It is, therefore, an object of the present invention to provide a process which renders it possible to avoid the disadvantages of the prior art in that an automatic non-contact surface inspection of the cylindrical parts is carried out by a fully automatic, mechanized image processing station.

It shall be possible simultaneously to detect the following kinds of defects:

(a) grooves and scores;

(b) excessively rough surface in general;

(c) radially directed indentations;

(d) striking and blow marks;

(e) incompleteness of surfaces regarding the shaping of edges;

(f) existance/non-existance of foreign matter at inside surfaces of application of force at a front side of a workpiece; and,

(g) differentiation between inevitable or admissible lubricant residues and real defects at the barrel surface.

Another object of the invention is to provide a suitable apparatus for realizing the process.

SUMMARY OF THE INVENTION

In order largely to eliminate the portion of light which is directionally reflected during illumination of the parts to be inspected and which causes a disturbance variable in the event of the photoelectronic scanning, it is provided in accordance with the present invention that the barrel surface of the parts under inspection is exposed to the light rays at an oblique angle of preferably about 35 degrees. In order to inspect the inside surfaces of application of force at the front side of the parts to be inspected for the absence of accidentally intercalated foreign matter, it is provided according to the present invention that the front surface of the parts to be inspected is exposed to an axially symmetrical illumination.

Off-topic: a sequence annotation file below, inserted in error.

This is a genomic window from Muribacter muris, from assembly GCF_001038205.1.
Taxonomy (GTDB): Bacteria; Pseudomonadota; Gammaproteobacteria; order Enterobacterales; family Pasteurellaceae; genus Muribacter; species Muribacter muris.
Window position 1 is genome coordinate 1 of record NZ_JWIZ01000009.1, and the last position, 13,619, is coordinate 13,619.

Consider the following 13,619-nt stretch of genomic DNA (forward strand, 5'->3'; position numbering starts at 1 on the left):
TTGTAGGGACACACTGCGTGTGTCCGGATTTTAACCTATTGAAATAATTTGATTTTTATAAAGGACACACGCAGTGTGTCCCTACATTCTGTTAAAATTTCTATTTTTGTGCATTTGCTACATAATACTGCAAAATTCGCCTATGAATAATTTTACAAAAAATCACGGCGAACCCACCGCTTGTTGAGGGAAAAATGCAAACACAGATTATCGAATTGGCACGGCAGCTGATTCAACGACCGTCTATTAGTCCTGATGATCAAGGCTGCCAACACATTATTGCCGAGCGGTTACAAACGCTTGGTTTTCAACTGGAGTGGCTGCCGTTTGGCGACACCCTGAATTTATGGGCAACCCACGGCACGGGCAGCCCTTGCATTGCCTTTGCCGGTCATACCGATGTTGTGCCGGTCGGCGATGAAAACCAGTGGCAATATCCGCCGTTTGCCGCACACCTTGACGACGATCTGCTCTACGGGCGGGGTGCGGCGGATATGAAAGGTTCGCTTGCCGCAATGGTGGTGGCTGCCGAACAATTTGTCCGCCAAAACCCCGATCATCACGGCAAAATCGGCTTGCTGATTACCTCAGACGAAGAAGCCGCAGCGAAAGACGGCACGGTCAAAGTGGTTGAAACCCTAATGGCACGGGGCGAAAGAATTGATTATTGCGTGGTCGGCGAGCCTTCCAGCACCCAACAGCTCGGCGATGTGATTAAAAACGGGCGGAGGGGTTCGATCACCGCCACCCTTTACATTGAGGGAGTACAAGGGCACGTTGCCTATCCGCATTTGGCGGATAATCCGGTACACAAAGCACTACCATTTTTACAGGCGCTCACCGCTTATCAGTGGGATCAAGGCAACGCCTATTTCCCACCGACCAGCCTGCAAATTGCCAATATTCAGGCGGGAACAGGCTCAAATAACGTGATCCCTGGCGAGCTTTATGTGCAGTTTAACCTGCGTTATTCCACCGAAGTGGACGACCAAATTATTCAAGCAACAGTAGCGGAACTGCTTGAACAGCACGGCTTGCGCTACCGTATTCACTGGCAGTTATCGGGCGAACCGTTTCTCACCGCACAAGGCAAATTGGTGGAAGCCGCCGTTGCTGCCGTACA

According to another advantageous embodiment of the inventive process, the diffused portion of light is scanned by means of an electronic camera, the parts under inspection being rotated 360 degrees during the scanning.

According to a particularly advantageous embodiment of the inventive apparatus, a first source of light is provided to illuminate the barrel surface of the parts to be inspected and a first camera for the relevant scanning and a second source of light to illuminate the front surface of the parts to be inspected and a second camera for the relevant scanning.

According to a further embodiment of the apparatus in accordance with the present invention, the first source of light is formed by a halogen lamp with succeeding reflector concentrating the light rays. By this provision, a sufficient luminous intensity easily allowing to be controlled varying the lamp voltage is achieved. Further advantages are a favorably directed light, a longer service life and low costs of replacement lamps.

In another embodiment of the apparatus, the first source of light is formed by a stroboscopic flashtube. An absolutely clear image is achieved by this measure, since no lack of sharpness due to motion is caused due to very short flashes (typically below 10 exp -5 sec.).

According to another advantageous feature of the invention, the first source of light may be formed by superbright light emitting diodes in order to achieve a small overall size of the first source of light. This provision renders predetermined geometric arrangements (such as a ring) and a pulses emission of light.

According to a further advantageous embodiment of the inventive apparatus, the second source of light is formed by an axially symmetrical arrangement of a plurality of electric bulbs. The light emitted illuminates a foreign body in a cavity from all sides, but it cannot directly penetrate into the interior space of the cavity, so that the latter appears black to the camera.